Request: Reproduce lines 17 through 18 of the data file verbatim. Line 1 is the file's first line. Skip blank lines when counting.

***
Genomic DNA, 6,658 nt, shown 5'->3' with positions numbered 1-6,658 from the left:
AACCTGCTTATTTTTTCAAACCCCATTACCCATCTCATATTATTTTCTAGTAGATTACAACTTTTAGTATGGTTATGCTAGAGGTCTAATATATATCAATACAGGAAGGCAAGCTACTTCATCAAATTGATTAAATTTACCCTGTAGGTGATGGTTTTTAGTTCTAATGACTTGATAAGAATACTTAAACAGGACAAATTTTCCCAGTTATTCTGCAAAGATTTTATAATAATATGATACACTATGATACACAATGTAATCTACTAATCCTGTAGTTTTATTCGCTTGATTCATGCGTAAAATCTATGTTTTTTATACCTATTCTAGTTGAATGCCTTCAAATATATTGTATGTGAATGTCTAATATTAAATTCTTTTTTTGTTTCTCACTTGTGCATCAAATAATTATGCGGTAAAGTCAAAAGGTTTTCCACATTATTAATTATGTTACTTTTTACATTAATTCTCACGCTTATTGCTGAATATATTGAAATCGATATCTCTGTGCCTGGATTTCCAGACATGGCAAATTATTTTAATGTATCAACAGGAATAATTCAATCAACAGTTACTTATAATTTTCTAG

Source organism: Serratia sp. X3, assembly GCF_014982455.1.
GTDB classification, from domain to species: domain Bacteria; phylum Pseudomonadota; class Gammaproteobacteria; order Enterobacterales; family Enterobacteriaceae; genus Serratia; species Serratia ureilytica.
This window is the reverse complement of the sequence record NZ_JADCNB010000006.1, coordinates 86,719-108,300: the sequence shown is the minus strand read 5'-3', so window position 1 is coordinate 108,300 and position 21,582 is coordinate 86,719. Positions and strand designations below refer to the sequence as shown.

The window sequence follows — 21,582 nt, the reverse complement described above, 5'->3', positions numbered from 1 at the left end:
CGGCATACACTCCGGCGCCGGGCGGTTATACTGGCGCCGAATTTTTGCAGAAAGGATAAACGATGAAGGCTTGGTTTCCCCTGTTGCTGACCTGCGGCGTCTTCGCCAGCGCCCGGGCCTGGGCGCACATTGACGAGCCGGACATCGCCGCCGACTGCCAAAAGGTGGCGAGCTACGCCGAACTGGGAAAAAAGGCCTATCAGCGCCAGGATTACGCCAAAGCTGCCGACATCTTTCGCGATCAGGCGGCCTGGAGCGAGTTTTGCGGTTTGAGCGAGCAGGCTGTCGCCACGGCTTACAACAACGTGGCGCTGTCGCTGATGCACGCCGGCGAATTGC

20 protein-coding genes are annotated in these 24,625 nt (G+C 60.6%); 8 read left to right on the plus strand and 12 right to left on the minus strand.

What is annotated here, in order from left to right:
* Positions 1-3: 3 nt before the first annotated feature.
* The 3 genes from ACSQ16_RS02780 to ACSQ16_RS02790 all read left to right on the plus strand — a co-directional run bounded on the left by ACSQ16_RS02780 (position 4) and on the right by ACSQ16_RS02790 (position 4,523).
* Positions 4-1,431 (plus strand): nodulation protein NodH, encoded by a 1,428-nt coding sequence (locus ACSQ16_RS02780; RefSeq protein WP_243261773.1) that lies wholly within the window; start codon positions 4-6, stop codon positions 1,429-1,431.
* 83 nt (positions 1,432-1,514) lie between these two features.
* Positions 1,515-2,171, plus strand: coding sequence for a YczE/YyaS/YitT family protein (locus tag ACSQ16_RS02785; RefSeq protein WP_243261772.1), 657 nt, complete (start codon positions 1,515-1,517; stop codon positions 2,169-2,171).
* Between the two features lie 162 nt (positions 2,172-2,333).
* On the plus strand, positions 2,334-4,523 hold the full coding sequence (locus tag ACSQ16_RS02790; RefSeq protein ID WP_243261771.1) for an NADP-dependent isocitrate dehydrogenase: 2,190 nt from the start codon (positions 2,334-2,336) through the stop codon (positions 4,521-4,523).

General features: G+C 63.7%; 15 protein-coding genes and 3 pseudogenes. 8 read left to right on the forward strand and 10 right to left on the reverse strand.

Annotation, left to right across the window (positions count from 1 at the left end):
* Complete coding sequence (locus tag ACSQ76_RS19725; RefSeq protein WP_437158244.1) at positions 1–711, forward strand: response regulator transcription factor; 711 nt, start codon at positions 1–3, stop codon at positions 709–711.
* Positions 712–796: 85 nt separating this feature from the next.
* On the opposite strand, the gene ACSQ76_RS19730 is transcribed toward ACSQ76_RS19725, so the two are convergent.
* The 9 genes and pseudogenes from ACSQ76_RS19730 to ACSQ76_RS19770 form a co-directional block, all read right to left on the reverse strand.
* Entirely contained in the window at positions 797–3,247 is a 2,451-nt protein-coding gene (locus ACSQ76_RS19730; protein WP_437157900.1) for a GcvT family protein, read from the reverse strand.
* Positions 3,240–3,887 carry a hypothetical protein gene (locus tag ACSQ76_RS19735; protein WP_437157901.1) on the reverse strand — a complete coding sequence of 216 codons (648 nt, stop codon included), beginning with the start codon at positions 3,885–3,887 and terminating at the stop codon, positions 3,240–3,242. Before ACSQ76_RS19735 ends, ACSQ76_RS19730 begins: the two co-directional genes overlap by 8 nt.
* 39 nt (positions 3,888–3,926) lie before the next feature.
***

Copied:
General features: G+C 63.7%; 15 protein-coding genes and 3 pseudogenes. 8 read left to right on the forward strand and 10 right to left on the reverse strand.

Annotation, left to right across the window (positions count from 1 at the left end):